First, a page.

Documentation of uncertainties and biases associated with surface temperature measurement sites for climate change assessment (American Meteorological Society, 88:6, 913-928, 2007) - R. Pielke Sr., A. J. Nielsen-Gammon, C. Davey, J. Angel, O. Bliss, N. Doesken, M. Cai. , S. Fall, D. Niyogi, K. Gallo, R. Hale, K. G. Hubbard, X. Lin, H. Li, S. Raman

Does a Global Temperature Exist? (Journal of Non-Equilibrium Thermodynamics, June 2006) - Christopher Essex, Ross McKitrick, Bjarne Andresen

Estimation and representation of long-term (>40 year) trends of Northern-Hemisphere-gridded surface temperature: A note of caution (Geophysical Research Letters, vol. 31, L03209, 2004) - Willie W. H. Soon, David R. Legates, Sallie L. Baliunas

Multi-scale analysis of global temperature changes and trend of a drop in temperature in the next 20 years (Springer Wien, Volume 95, January, 2007) - Lin Zhen-Shan, Sun Xian

Nature of observed temperature changes across the United States during the 20th century (Climate Research, vol. 17: 45%u201353, 2001) - Paul C. Knappenberger, Patrick J. Michaels, Robert E. Davis

Natural signals in the MSU lower tropospheric temperature record (Geophysical Research Letters, vol. 27, no. 18, pp. 2905%u20132908, 2000) - Patrick J. Michaels, Paul C. Knappenberger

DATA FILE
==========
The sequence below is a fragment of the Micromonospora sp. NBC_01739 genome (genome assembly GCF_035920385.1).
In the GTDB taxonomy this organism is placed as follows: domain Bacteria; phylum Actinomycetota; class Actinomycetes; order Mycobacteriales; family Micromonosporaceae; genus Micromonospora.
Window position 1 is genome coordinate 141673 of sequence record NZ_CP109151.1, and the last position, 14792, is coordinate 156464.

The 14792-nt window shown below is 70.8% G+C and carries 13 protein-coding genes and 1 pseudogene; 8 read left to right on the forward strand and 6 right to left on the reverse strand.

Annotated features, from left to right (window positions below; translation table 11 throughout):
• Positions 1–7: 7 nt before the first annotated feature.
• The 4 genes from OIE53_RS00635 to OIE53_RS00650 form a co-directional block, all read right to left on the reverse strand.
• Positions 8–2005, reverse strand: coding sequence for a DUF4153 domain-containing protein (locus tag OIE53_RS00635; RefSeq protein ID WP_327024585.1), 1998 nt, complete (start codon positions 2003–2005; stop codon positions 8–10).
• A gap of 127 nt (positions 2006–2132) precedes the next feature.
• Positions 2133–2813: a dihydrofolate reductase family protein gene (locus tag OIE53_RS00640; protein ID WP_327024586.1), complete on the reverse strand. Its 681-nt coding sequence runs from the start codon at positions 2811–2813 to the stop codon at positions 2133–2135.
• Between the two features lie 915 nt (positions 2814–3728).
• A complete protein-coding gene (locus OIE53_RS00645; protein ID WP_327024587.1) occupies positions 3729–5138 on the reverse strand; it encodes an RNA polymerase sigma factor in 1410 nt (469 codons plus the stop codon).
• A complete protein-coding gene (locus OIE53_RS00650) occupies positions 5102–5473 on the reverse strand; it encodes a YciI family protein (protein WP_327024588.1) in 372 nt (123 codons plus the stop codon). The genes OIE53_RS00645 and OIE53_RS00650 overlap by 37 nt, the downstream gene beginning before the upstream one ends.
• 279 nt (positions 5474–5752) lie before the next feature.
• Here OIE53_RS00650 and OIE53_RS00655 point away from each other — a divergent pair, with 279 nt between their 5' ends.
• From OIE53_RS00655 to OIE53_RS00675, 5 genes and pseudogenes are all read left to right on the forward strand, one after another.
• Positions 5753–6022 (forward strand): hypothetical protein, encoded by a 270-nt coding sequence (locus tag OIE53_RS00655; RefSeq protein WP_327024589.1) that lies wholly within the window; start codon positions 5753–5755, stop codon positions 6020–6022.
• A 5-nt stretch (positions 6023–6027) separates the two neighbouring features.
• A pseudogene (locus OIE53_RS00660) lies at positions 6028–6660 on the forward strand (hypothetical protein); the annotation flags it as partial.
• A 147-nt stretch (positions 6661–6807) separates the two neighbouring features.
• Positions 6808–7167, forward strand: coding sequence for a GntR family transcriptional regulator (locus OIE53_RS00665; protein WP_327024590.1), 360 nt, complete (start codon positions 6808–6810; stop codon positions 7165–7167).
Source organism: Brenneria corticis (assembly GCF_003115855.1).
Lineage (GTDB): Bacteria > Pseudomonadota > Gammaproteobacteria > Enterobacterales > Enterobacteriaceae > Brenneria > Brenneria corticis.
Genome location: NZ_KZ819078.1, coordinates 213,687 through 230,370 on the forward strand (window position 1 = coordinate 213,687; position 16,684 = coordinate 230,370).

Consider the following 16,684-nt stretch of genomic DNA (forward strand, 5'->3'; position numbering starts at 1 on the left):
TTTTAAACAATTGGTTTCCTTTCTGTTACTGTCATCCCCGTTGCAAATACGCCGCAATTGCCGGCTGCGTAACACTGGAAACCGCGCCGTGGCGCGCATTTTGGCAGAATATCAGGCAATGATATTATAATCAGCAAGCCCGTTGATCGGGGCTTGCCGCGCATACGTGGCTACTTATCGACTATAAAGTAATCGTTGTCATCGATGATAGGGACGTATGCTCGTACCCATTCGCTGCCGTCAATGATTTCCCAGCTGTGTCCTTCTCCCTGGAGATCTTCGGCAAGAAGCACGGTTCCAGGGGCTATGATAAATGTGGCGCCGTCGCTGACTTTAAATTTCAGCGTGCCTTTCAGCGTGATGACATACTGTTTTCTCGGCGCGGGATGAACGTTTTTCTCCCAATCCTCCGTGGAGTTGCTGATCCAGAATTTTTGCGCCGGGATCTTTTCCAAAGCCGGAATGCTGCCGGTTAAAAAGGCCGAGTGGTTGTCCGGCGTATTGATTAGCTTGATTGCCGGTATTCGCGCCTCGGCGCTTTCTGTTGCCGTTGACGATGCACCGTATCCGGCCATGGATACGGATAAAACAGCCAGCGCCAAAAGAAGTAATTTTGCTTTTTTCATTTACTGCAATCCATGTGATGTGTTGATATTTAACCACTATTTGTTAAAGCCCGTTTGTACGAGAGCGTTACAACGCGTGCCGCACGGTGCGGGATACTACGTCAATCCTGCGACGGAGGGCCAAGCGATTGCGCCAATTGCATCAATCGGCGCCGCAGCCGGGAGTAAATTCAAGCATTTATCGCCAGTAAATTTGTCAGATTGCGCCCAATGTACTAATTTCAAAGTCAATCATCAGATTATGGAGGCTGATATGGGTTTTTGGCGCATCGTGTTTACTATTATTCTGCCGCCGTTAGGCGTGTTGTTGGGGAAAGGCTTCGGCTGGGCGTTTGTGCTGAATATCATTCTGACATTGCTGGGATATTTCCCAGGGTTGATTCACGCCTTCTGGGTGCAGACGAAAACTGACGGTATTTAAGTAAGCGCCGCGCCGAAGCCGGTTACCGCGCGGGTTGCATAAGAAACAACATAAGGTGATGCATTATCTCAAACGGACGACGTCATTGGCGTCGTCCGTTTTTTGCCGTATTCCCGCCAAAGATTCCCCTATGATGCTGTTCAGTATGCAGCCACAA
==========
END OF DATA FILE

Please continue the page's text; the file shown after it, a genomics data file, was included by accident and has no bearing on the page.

Observed warming in cold anticyclones (Climate Research, vol. 14: 1%u20136, 2000) - Patrick J. Michaels, Paul C. Knappenberger, Robert C. Balling Jr., Robert E. Davis

Revised 21st century temperature projections (Climate Research, vol. 23: 1%u20139, 2002) - Patrick J. Michaels, Paul C. Knappenberger, Oliver W. Frauenfeld, Robert E. Davis

Test for harmful collinearity among predictor variables used in modeling global temperature (Climate Research, vol. 24: 15-18, 2003) - David H. Douglass, B. David Clader, John R. Christy, Patrick J. Michaels, David A. Belsley

Tropospheric temperature change since 1979 from tropical radiosonde and satellite measurements (Journal of Geophysical Research, vol. 112, D06102, 2007) - John R. Christy, William B. Norris, Roy W. Spencer, Justin J. Hnilo

What may we conclude about global tropospheric temperature trends? (Geophysical Research Letters, vol. 31, L06211, 2004) - J. R. Christy, W. B. Norris


Miscellaneous

A new dynamical mechanism for major climate shifts (Geophysical Research Letters, vol. 34, L13705, 2007) - Anastasios A. Tsonis, Kyle Swanson, Sergey Kravtsov